Figure 4
 
Remote ischemic preconditioning mitigated retinal stress caused by light damage. (AD, EH) Sections of superior and inferior retina, respectively, labeled for the stress-inducible protein GFAP. In control retina (A, E) and in the RIP-treated group (D, H), the label is restricted to astrocytes at the inner limiting membrane (i). In LD retina, the labeling extended outward along the radial fibers of Müller cells (B, F) toward the outer limiting membrane (o). Remote ischemic preconditioning reduced the outward spread of labeling (C, G). (A, E) The upper arrow indicates the inner limiting membrane, and the lower arrow indicates the outer limiting membrane. (I) The length of GFAP labeling along Müller cells, normalized to the thickness of the retina (GFAP: OLM-ILM), was measured in 400-μm steps from the superior to the inferior edge of the retina, n = 5 (Con and RIP), n = 6 (RIP-LD and LD). The graph displays GFAP: OLM-ILM means ± SEM for four experimental groups. GFAP expression differed between groups (P < 0.0001, 2-way ANOVA). Remote ischemic preconditioning in the absence of photoreceptor damage did not affect GFAP expression of Müller cells (black versus gray); but RIP did significantly mitigate GFAP expression in Müller cells after light damage (blue versus red) in inferior retina (P < 0.05 [*] on a 2-way ANOVA test, using Tukey's post hoc test).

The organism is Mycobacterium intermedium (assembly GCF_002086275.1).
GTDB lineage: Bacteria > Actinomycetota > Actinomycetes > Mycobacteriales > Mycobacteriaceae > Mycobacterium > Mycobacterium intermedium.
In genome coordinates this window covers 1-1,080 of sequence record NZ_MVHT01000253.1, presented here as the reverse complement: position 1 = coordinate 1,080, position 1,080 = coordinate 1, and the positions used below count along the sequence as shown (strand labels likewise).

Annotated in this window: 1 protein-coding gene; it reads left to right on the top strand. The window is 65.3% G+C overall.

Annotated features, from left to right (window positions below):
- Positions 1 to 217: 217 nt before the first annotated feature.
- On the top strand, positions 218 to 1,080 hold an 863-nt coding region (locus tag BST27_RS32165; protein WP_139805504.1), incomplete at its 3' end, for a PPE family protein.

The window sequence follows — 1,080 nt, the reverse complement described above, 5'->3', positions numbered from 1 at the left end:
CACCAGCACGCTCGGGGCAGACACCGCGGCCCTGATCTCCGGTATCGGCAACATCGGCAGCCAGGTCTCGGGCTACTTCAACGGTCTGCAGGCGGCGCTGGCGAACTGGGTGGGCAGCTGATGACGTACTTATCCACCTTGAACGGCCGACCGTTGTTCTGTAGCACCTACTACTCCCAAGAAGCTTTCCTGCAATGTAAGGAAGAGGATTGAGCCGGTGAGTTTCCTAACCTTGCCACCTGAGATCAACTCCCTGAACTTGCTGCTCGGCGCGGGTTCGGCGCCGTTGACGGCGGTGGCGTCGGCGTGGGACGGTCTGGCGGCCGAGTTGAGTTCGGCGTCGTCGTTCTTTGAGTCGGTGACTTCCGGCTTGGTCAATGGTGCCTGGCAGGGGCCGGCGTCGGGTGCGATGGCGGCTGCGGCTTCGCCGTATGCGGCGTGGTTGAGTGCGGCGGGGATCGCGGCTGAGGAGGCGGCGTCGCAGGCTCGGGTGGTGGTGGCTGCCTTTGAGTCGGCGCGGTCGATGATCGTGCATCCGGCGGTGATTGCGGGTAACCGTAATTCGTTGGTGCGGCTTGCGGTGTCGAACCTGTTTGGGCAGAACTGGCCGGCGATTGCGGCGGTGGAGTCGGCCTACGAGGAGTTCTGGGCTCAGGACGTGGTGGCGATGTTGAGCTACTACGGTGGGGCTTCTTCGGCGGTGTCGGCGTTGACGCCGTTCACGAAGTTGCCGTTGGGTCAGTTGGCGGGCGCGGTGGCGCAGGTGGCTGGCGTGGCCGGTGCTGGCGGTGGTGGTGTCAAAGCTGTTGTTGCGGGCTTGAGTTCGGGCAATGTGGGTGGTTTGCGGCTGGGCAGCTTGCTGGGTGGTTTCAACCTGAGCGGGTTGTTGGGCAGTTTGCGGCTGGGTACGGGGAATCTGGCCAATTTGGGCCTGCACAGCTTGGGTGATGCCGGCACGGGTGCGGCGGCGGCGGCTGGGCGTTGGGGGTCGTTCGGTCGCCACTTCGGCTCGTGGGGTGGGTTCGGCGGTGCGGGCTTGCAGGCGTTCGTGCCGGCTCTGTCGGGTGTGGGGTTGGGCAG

Figure 5
 
Remote ischemic preconditioning reduced photoreceptor apoptosis caused by light damage. (AF) Sections of retina from superior and inferior retina of the LD, RIP-LD, RIP, and control groups. The bright light caused apoptotic death of photoreceptor cells in the outer nuclear layer (ONL). Nuclei are labeled blue (bisbenzimide) and apoptotic cells are labeled red, using the TUNEL technique. TUNEL+ cells were evident in the LD and RIP-LID groups, predominantly in superior retina, where they were located in or subjacent to the ONL. GCL, ganglion cell layer; INL, inner nuclear layer; ONL, outer nuclear layer. In each part of the figure, the upper arrow indicates the inner limiting membrane, and the lower arrow indicates the outer limiting membrane. (G) Apoptotic cells in the ONL were counted in sections along the full length of the retina from the superior to the inferior edge (n = 5 all groups). The dot plot shows individual counts, means ± SEM, for RIP-LD (blue), LD (red), RIP (gray), and control (black) groups. LD caused an increase in TUNEL+ cell numbers above control levels (P < 0.0001, 1-way ANOVA). Remote ischemic preconditioning significantly mitigated this increase (blue versus red, *P < 0.05, Tukey's post hoc comparison).